DETROIT — Nissan Motor Co. Ltd. and parent-company Renault SA team up for a far-ranging fuel cell development joint venture, says Nissan President Carlos Ghosn.

Nissan will invest more than $700 million in the fuel cell-development project, which now is in its initial stages.

The automakers are in the process of hiring several hundred engineers from all over the world to work on fuel-cell development. Whether the workers will be allocated to Paris, Japan or a completely different location is not yet known, officials say. The automakers currently are coordinating research, with plans to eventually conduct joint research.

The fuel cell collaboration is an outgrowth of Nissan's comprehensive restructuring effort, known as the Nissan Revival Plan.

As part of its Revival Plan, Nissan restructured its research and development, dividing it into three separate groups: fuel economy, intelligent transportation and fuel cells. Collaborating on high-cost, advanced technology projects has been cited as a tremendous advantage of the Nissan/Renault partnership. For example, both companies in the past had been been working separately on fuel cell initiatives.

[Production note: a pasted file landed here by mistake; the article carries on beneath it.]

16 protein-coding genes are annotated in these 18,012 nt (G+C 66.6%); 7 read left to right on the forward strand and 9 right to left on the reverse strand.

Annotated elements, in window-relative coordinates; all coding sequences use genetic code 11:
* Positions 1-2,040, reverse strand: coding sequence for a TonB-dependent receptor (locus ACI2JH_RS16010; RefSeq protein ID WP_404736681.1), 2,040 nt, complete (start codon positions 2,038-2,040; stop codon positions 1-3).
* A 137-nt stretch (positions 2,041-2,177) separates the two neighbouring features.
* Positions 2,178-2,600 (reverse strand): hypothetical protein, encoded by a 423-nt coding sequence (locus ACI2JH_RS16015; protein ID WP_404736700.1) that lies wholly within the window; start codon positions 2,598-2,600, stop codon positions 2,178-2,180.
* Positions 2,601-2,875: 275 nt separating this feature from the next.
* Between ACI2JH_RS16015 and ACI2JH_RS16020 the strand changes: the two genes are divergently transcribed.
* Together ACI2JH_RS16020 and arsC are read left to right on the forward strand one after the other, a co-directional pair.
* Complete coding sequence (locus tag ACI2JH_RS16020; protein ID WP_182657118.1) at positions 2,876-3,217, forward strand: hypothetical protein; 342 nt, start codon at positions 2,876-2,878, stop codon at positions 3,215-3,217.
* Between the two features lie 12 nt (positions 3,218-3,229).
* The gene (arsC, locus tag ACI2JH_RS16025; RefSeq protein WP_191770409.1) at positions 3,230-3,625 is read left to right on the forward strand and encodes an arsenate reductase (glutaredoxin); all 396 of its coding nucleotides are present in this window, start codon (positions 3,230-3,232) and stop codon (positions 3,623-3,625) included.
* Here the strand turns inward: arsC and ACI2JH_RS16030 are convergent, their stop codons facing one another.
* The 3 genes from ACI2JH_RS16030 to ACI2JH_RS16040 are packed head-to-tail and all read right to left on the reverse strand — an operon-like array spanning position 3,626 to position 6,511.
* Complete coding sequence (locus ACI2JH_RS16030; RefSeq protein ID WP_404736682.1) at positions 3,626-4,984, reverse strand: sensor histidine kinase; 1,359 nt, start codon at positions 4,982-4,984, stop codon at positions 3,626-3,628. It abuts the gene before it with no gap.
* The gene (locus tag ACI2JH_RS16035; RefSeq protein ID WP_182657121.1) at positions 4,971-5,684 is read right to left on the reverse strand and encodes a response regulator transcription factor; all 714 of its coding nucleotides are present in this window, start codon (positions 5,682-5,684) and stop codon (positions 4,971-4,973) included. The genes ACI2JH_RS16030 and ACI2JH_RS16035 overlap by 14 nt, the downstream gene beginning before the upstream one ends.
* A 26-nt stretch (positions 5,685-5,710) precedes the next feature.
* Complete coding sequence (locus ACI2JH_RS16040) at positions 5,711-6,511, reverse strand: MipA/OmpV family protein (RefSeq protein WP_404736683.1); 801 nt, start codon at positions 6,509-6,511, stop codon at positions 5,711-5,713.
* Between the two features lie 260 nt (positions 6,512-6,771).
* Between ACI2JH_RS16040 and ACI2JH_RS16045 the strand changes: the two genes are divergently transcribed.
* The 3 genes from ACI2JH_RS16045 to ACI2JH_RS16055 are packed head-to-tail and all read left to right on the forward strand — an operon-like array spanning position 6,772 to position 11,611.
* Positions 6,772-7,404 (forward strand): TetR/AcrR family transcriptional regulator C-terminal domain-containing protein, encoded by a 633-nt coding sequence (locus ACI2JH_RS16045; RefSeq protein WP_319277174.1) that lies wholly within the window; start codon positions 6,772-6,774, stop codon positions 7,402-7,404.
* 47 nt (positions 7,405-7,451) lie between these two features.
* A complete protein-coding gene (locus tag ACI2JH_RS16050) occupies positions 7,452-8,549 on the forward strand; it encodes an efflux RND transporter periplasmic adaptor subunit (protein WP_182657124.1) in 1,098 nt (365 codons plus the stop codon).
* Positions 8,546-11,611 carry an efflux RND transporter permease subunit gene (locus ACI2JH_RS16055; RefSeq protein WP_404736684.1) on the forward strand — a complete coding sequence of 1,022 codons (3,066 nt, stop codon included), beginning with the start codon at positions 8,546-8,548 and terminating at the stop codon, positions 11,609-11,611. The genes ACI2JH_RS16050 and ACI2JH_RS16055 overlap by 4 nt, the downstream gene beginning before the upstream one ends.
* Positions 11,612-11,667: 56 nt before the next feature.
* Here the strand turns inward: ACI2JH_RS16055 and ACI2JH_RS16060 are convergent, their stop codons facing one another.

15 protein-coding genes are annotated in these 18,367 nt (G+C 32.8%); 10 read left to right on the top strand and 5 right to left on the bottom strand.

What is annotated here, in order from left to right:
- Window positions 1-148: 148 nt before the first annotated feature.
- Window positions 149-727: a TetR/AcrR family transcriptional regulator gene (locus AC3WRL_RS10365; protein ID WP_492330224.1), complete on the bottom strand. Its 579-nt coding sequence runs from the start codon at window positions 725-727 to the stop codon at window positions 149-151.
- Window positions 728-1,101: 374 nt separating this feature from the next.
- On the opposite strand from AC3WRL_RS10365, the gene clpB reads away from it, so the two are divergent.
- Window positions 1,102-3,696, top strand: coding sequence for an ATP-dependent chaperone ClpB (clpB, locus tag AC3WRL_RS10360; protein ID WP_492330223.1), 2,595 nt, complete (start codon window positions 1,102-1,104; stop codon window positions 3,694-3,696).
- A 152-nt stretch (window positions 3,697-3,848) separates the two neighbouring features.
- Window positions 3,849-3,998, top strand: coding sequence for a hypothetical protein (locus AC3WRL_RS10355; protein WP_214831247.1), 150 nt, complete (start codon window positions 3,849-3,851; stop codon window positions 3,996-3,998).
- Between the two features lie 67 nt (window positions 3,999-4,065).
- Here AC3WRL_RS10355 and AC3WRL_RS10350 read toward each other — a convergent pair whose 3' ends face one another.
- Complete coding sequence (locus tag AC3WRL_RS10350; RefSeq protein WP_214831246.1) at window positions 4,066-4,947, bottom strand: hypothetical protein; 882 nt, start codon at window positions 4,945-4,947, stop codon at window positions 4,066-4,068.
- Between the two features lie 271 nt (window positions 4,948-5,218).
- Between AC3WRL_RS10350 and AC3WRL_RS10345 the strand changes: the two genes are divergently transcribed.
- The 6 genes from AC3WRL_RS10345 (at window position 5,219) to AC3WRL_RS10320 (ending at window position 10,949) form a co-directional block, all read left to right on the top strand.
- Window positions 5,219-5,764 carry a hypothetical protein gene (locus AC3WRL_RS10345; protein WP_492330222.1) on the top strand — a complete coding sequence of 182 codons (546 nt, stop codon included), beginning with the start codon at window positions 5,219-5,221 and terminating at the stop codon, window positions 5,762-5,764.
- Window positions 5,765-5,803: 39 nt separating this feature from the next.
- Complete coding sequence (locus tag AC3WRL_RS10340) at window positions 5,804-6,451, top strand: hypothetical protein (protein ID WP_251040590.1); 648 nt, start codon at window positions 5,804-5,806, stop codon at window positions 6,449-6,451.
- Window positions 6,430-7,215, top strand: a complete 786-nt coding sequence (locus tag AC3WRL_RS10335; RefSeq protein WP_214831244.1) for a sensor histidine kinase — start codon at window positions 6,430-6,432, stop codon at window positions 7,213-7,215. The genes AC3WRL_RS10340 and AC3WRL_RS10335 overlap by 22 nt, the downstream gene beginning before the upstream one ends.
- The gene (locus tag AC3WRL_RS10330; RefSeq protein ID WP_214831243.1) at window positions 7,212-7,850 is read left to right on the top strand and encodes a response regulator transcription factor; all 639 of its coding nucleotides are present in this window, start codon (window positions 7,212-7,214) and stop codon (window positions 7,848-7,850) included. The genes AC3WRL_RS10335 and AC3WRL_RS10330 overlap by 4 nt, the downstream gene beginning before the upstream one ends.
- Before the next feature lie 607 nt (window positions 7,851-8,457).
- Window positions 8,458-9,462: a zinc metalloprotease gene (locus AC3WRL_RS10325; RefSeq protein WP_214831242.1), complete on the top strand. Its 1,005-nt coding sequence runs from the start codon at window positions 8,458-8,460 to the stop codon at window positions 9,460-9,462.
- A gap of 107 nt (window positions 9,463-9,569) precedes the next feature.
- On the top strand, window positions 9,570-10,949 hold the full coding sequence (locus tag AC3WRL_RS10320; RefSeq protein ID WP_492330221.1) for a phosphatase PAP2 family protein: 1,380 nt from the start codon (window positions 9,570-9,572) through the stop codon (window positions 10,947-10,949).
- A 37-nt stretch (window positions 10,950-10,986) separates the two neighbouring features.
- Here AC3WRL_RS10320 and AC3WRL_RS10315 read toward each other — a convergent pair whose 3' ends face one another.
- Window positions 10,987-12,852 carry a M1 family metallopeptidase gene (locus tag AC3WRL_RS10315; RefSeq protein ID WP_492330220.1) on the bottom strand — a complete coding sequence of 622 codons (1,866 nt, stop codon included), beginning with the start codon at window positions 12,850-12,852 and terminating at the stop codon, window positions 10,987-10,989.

Nissan and Renault have not established timetables to chart their progress. Nissan in the past has said it plans to have a fuel cell-powered vehicle up and running by 2005, but officials say this target now could change.

The new project will involve some Nissan and Renault suppliers but will not incorporate any other automakers. Nissan separately is involved with the California Fuel Cell Partnership, through which it collaborates with other global carmakers.

The Renault collaboration just involves fuel cells — Nissan already has its own hybrid electric vehicle (the Tino) in Japan and has worked on electric vehicles as well.

“We follow very carefully what's taking place in California,” Mr. Ghosn says. “What is the technology that will prevail in the future — nobody knows. But what you want is to make sure you are on all these technologies. If any one of these technologies makes the breakthrough, you'll be among the first ones,” says Mr. Ghosn.

He adds that the biggest challenge to automakers is not technology but costs. We have a big lesson coming from our customers,” he says. “They want protection of the environment, they want fuel-efficient cars, they want low emissions vehicles, and they want them in a very cost-competitive way.

The current goal, he says, is affordability: “That means consumers are willing to pay for it and you make some money off of it.”

Nissan sold only 100 units of its Tino hybrid. “We sold out in one day. Why? Because we're losing our shirt,” Mr. Ghosn says. “Maybe other companies can afford this. We can't.